How Men handle a Divorce

Drowning his sorrows

Realising that the divorce is actually taking place unleashes a different set of emotions that have been disguised as anger during the breaking up process. Now, with no one to be angry with except himself, he begins to feel the depth of his loss, he has to cope with sadness and with missing his ex wife. However bad the marriage may have been there must have been some good moments, and now is the time he will remember them and feel the loss. He may drink a lot, socialize extensively, jump into a relationship (on the rebound) or indulge in casual sex. He may work too hard or develop physical ailments. He may lock himself up and brood. It would be best if he could go for therapy at this time, it would soothe, bring up the issues that caused a rift and prepare him well for another relationship.

 

Being hurtful, negative, cynical

It’s not the role of his dreams for sure! Divorced man! If he married, he invested in the relationship emotionally. He believed in love, in the softer things in life – families, babies, home-making. He put aside his need for independence, his desire to run from commitment, and decided to love, for life. The risk didn’t pay off. Older, but not yet wiser, he doubts himself, his decisions, his ex wife, all women and the very institution of marriage. Wait, he doesn’t believe any longer in the idea of romantic love, let alone marriage.  His cynicism about life makes him hurtful to all and negative about everything.

 

What he won’t do

He’s unlikely to discuss with his friends – something women find therapeutic and supportive and which takes away the need for therapy. If a woman feels lonely or rejected she usually has one friend, or a sister or another woman going through divorce, whom she can talk with. A man doesn’t. He wants to be tough. His mistrust extends to his family and particularly to any friend who has been divorced and knows what it feels like. So he won’t seek help – either professional or friendly. Leave him alone. Support him when he asks for it. Drink with him if necessary. Be a silent observer of how he takes out the broken pieces of his heart and looks at them, wondering whether to mend them. Sometimes though – tell him the things he doesn’t want to hear. That it will get better. That there is a silver lining behind every dark cloud.

 Not just emotional difficulties

It isn’t as though a man will have plenty of time to sit and brood. Though he may be hurting inside, he still has to take care of the daily process of living that, while married, he took care of as one half of a couple. Now he has to tend to himself and a home, living in smaller living quarters with fewer comforts. When he gets to see his children he has to play the roles of both father and mother – it’s much harder work. He has to stretch himself financially so he has less money than before and the practical difficulties are enormous.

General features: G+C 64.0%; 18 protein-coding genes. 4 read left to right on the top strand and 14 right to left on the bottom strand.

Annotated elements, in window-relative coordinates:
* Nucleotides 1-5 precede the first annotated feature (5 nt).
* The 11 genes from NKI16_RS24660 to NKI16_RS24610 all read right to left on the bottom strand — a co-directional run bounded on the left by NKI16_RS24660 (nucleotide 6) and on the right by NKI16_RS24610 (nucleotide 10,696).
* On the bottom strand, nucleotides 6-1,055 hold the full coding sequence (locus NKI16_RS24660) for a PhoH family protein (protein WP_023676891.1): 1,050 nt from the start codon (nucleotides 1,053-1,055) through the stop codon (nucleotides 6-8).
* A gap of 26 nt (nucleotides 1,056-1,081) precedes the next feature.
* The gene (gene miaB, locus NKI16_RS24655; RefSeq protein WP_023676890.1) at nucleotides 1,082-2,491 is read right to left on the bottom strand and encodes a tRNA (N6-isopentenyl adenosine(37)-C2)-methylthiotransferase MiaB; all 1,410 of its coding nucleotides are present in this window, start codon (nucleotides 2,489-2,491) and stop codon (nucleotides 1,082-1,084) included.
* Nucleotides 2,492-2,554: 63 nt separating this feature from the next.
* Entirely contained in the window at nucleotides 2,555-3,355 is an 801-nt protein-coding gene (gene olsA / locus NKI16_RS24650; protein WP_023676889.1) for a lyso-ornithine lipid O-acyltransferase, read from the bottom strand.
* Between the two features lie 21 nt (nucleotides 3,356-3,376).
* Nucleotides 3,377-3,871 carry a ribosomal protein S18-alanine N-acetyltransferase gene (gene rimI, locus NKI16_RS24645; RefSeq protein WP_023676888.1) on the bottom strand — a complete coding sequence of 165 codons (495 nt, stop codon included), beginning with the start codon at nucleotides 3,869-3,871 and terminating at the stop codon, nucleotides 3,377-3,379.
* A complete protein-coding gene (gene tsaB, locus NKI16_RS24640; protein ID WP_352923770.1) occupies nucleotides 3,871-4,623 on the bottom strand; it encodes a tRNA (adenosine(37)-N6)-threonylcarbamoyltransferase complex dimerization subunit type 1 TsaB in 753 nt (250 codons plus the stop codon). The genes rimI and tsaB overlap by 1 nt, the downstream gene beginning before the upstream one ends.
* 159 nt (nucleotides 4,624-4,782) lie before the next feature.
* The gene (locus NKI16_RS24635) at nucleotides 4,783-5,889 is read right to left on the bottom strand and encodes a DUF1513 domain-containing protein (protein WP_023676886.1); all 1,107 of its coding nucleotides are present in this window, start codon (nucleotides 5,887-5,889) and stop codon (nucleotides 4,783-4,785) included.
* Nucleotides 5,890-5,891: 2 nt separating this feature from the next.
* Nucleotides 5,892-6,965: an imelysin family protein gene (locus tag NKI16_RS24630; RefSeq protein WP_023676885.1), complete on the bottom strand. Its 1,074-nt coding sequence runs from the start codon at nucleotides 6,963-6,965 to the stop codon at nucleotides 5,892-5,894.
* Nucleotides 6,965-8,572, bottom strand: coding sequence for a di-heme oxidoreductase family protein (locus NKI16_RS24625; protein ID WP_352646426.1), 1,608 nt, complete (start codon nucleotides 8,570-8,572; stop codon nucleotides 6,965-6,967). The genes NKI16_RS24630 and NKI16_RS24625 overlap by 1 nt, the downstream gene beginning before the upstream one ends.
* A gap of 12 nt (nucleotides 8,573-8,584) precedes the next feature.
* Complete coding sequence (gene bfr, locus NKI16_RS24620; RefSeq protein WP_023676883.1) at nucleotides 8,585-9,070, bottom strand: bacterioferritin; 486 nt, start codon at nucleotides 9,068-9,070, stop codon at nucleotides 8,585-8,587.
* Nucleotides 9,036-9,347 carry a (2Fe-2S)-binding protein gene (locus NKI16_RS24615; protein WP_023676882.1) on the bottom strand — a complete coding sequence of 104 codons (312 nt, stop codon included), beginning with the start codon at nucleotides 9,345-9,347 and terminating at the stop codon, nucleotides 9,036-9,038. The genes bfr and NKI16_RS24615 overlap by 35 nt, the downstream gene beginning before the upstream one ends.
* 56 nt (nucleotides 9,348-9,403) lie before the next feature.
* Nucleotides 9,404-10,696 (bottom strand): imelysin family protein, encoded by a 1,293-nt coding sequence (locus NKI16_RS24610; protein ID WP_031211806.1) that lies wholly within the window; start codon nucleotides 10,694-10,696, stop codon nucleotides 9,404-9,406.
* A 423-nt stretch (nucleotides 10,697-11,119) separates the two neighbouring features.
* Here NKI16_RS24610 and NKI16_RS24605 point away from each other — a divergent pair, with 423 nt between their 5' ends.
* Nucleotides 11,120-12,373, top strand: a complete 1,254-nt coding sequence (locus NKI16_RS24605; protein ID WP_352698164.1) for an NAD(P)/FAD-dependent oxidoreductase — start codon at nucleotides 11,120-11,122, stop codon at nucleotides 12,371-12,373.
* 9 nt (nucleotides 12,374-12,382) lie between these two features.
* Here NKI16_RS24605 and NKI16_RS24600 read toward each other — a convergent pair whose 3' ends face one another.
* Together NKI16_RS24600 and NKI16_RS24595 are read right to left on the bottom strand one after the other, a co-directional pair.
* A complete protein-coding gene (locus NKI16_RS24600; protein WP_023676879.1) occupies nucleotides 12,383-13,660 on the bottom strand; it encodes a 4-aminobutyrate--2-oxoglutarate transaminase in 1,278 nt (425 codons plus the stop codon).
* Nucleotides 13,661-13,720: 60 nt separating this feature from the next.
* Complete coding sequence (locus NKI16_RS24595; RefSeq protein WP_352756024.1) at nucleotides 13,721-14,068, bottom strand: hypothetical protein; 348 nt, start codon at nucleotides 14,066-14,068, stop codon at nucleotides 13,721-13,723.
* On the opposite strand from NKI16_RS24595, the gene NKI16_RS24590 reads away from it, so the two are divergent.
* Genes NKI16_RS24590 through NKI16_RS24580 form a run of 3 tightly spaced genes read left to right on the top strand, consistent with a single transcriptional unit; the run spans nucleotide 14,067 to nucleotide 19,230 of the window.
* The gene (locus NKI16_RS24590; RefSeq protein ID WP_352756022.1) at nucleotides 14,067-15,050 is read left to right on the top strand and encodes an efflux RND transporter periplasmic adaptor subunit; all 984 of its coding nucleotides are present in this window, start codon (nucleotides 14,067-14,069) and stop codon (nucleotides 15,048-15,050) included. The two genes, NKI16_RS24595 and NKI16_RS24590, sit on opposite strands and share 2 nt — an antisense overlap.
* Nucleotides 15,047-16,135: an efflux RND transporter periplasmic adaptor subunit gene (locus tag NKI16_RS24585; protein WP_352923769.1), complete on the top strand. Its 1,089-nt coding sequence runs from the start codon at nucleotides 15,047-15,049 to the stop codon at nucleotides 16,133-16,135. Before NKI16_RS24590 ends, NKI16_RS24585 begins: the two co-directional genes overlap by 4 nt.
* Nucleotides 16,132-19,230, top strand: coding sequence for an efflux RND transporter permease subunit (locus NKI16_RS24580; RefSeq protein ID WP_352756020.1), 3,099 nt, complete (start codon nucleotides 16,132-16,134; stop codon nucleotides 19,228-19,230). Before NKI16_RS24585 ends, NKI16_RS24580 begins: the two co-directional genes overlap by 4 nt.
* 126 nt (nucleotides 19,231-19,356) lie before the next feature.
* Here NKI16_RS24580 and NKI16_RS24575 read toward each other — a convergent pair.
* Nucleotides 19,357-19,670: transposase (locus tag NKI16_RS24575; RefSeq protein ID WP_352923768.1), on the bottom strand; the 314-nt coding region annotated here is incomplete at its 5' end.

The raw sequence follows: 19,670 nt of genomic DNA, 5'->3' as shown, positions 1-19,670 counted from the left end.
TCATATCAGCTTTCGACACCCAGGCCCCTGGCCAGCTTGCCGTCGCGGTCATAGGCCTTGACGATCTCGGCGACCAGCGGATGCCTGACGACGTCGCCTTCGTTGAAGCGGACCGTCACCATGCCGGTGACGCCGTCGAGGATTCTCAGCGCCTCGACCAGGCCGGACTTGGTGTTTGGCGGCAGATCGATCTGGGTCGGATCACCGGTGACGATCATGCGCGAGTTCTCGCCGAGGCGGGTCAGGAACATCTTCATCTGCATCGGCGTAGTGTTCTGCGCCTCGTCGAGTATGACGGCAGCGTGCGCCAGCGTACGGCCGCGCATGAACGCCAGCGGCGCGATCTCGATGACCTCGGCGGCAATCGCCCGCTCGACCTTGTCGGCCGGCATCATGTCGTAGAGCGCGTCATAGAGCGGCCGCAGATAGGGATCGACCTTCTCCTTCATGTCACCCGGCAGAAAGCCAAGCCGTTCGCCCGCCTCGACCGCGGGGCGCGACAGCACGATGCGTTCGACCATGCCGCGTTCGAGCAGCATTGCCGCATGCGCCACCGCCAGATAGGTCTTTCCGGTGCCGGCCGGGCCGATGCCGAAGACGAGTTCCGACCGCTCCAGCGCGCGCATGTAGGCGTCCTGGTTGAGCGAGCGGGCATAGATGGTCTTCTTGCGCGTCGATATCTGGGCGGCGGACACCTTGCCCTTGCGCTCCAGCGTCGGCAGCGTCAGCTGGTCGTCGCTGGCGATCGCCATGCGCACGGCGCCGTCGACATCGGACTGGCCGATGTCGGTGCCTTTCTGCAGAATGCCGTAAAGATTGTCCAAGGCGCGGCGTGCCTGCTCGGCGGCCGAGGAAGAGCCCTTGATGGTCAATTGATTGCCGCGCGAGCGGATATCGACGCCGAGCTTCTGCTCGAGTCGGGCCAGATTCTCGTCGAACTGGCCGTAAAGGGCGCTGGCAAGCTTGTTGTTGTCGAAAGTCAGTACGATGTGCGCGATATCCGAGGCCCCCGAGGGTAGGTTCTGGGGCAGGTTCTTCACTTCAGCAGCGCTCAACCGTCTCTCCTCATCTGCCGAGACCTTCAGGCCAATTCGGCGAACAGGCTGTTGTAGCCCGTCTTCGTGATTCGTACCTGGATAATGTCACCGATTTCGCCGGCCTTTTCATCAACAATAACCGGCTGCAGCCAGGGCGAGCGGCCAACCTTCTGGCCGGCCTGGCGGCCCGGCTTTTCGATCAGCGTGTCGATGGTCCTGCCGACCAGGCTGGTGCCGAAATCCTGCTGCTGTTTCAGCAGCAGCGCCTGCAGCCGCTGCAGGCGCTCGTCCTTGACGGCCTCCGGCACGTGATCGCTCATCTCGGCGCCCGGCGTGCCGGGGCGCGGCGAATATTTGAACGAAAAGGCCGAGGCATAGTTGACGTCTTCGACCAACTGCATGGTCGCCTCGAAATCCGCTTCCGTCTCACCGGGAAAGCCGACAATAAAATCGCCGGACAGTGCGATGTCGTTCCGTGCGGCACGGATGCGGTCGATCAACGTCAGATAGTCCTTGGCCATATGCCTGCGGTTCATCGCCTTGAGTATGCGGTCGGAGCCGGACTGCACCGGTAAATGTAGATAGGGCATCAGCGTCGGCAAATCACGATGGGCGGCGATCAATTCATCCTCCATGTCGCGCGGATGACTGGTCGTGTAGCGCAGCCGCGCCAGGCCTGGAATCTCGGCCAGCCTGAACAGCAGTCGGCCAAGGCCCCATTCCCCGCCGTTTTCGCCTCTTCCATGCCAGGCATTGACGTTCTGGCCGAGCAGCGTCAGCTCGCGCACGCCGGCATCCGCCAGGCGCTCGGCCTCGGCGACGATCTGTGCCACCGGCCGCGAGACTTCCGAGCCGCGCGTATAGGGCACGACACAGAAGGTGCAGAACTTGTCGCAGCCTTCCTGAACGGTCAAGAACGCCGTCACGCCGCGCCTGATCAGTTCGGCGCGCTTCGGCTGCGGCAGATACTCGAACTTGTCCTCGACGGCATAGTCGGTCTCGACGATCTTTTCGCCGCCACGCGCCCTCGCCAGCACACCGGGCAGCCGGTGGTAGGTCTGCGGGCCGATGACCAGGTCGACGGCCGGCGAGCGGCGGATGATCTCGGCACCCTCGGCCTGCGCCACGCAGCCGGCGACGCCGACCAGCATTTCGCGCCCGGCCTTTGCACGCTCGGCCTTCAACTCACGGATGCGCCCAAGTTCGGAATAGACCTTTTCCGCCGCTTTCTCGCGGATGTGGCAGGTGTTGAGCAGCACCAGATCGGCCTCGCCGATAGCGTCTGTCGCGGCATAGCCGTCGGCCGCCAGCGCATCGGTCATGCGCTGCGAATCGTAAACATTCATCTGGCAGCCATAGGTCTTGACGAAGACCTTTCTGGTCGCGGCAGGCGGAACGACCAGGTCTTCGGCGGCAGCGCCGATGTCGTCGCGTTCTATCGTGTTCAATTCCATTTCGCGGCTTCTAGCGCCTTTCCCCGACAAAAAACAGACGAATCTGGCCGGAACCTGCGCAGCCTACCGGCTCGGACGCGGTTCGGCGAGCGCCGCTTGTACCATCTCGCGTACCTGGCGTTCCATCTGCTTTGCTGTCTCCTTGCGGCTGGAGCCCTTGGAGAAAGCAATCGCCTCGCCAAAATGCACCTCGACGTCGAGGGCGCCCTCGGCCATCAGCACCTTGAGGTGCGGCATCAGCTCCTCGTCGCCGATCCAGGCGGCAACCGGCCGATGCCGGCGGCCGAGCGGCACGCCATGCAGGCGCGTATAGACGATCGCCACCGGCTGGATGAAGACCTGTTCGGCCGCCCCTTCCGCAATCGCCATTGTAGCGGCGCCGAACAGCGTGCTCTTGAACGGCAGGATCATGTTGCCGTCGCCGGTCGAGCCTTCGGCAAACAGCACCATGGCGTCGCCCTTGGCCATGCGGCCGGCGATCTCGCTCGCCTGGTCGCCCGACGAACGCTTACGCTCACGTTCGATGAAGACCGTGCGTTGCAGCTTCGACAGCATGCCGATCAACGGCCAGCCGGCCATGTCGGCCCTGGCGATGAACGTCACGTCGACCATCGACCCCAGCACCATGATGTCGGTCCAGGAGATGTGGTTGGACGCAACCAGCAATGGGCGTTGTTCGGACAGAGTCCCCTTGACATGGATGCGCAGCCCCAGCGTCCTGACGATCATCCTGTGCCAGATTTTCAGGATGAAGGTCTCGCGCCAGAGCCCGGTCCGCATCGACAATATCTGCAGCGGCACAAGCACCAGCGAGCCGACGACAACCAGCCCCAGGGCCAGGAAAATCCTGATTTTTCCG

While I know there are more ways people have to impede or improve their recovery process, this list gives you a general overview of the do’s and don’ts as well as the reminder that you can get through it but you’ll need a good set of emotional and mental “tools.”

 

Top Ten Do’s for Divorce Recovery From Susan Pease Gadoua’s blog

 

http://www.psychologytoday.com/blog/contemplating-divorce/201004/how-long-does-typical-divorce-recovery-take

 

 

1. Ask for help & let help in

 

2. Talk about your grief with others

 

3. Get as much information as you can about the divorce process

 

4. Face each obstacle as it arises

 

5. Let others know when you’re not feeling well 

 

6. Allow your feelings to come to the surface     

 

7. Allow yourself to feel whatever you feel  

 

8. Accept your new reality and move on when it’s appropriate to move on  (this doesn’t mean you have to like it!)

 

9. Have trust/faith that things will work out

 

10. Be willing to make mistakes (mistakes are going to happen no matter how well prepared you are – it’s just part of the process

 

I will add a note here also to those may be beyond the time it “should have” taken. If you are three or four years post-divorce and you find that you are not letting go, my best guess (without assessing you personally) is that you are practicing one of the top 10 “don’ts and that you don’t have adequate emotional support.

 

I highly recommend that you seek out a local therapist who specializes in divorce.

 

 

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About Kalpanaa

Trying to change the world one blog post at a time. I write. It's the best thing I can do. I am the Hanged Man, the Fool, the sometime Magician. Whether I travel in my imagination or in real life I always enjoy myself. I read books, I review. I eat, I review. I watch plays, I review. I have an opinion on everything. At other times I heal people through yoga and/or foot reflexology.

Posted on May 3, 2013, in Divorce and tagged , , , , . Bookmark the permalink. 2 Comments.

  1. Given that the majority of Indian women try every means imaginable to save their marriages; also given the HUGE stigma divorced women face in India, I have trouble believing that the average Indian man tries very hard to save his marriage.

    Given our social structure, a failed marriage is WAY more stigmatising for the woman than it is for the man. Most men behave like spoilt 3-year olds during divorce.

    It is said that women are more vicious than men, but boy is that untrue. Men in divorce court can stoop to any level to avoid paying alimony and child support.

  1. Pingback: Great Advice From Hard-Won Lessons | Reality Divorces ~ Before, During and After

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